Federal appeals court OK?s FCC rural telephone plan

When the FCC announced that it would use its $4.5 billion Connect America Fund to subsidize rural broadband, the commission was sued by dozens of telecoms, big and small. The Connect America Fund is designed to subsidize broadband build-out in high-cost rural areas that do not have any broadband provider. However, some rural companies fear the loss of rural telephone subsidies if the FCC’s Connect America diverts too much funding from voice to broadband.

But last week, the Tenth Federal Circuit Court in Denver upheld the FCC’s right to change its goals. As the court said:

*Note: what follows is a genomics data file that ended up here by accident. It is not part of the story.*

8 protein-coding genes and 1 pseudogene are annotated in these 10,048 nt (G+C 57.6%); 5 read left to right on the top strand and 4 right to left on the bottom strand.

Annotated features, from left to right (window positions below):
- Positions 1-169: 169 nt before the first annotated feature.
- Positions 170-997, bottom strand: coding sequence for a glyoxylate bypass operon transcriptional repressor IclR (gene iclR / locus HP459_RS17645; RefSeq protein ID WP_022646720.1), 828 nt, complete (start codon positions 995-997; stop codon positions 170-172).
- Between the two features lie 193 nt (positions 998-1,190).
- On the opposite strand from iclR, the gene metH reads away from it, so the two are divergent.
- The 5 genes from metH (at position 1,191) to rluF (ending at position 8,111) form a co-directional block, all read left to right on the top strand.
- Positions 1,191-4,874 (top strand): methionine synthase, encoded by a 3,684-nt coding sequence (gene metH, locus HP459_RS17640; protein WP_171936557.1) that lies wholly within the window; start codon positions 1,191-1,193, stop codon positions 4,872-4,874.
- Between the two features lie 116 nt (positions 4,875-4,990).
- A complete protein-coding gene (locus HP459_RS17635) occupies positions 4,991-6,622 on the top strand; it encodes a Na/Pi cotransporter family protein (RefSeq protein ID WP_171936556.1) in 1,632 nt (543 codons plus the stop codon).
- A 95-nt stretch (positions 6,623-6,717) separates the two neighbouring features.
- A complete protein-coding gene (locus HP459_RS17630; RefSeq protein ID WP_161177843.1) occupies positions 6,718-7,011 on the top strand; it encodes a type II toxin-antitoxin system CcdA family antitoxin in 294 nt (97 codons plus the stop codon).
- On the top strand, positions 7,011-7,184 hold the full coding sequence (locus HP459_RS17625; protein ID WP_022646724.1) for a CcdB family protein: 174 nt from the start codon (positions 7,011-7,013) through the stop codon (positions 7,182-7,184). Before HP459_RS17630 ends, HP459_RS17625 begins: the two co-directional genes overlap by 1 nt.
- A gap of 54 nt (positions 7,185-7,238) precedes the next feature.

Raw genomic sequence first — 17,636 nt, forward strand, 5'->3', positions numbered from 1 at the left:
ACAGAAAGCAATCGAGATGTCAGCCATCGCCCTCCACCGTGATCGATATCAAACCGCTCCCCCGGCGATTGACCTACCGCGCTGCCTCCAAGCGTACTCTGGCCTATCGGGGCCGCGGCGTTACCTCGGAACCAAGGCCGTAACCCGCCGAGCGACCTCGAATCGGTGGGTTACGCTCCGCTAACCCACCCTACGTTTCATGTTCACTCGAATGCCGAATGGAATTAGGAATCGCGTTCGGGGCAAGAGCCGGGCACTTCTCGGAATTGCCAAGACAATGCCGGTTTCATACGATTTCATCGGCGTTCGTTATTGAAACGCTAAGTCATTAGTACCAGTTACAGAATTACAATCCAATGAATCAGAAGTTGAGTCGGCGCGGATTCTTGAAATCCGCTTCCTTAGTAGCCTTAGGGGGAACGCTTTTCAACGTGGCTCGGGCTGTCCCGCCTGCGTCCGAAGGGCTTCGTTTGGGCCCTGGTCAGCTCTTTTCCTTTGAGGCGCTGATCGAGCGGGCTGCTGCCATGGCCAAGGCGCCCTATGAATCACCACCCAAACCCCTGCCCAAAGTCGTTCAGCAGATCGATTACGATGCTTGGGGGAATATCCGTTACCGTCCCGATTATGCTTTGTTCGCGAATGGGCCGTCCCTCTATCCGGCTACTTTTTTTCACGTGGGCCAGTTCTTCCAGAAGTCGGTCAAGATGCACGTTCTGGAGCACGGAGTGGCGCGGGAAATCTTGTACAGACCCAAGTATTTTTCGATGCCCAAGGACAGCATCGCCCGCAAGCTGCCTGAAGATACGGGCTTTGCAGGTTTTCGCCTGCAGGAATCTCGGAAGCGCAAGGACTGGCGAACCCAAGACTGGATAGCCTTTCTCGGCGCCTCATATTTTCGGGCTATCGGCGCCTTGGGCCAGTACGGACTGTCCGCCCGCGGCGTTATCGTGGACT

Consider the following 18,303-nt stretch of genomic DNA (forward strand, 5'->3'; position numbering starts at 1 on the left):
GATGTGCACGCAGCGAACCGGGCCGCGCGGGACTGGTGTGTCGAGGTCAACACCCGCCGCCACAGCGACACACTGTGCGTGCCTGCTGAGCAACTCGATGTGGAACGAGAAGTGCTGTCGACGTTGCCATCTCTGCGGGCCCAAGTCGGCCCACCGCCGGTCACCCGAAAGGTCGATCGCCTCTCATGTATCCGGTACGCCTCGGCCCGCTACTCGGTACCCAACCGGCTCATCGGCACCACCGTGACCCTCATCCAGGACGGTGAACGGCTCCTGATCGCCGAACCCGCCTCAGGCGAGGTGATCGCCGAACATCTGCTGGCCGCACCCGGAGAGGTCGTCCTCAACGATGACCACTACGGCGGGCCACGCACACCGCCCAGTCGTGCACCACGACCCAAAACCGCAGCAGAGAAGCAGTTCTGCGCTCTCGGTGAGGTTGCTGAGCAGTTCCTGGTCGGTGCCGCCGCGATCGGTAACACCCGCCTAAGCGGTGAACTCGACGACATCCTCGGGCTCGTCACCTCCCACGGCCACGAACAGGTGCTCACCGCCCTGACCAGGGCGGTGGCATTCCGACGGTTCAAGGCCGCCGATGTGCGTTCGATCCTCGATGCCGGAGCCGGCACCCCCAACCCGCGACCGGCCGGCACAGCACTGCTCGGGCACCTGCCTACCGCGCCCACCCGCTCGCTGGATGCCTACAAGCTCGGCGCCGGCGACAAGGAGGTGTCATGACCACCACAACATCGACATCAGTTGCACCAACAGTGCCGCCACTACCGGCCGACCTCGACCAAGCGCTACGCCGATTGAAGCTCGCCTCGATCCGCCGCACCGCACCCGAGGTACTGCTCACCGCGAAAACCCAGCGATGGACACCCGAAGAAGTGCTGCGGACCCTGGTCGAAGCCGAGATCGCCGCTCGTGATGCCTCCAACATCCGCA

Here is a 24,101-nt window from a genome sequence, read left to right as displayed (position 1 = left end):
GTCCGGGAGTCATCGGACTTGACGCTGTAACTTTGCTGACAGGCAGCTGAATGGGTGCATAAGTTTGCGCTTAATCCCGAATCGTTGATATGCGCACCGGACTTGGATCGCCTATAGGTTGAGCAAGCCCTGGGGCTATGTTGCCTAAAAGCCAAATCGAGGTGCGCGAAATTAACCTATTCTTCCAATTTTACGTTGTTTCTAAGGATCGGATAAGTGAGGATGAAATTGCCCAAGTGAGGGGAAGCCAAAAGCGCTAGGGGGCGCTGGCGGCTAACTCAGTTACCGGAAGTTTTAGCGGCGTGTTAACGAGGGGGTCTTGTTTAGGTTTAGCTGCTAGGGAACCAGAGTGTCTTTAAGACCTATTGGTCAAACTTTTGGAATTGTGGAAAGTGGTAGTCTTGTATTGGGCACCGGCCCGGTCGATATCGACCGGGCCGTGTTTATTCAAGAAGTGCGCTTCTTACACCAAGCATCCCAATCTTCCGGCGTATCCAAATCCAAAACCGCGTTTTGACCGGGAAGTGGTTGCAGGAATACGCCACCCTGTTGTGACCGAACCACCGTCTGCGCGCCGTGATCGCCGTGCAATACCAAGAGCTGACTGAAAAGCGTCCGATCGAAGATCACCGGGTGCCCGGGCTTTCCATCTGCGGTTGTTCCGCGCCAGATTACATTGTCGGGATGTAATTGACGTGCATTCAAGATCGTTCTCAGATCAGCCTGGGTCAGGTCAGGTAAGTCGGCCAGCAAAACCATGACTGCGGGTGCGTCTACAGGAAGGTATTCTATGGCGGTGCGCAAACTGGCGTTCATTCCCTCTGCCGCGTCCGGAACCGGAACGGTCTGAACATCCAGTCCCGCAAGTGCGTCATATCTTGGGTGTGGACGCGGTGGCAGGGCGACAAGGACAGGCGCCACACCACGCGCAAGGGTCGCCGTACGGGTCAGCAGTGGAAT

“After carefully considering those[the telecom’s] claims, we find them either unpersuasive or barred from judicial review. Consequently, we deny the petitions to the extent they are based upon those claims.”

The court noted that the 1996 Telecommunication Act said that universal service is “evolving” and that the FCC must take “... into account advances in telecommunications and information technologies and services.”

The USF gets its funding from fees added to monthly long-distance telephone bills in order to make telephone service available to all. But today the national standard – and a necessity for full civic participation – includes not only voice but the full range of high-speed Internet.

As FCC Commissioner Mignon Clyburn said to The New York Times, the new focus away from voice is “changing the lives of millions of Americans who will receive broadband for the first time.”

FCC federal court decision (10th Circuit, May 23, 2014)

Court Approves F.C.C. Plan to Subsidize Rural Broadband Service (NY Times, May 23, 2014)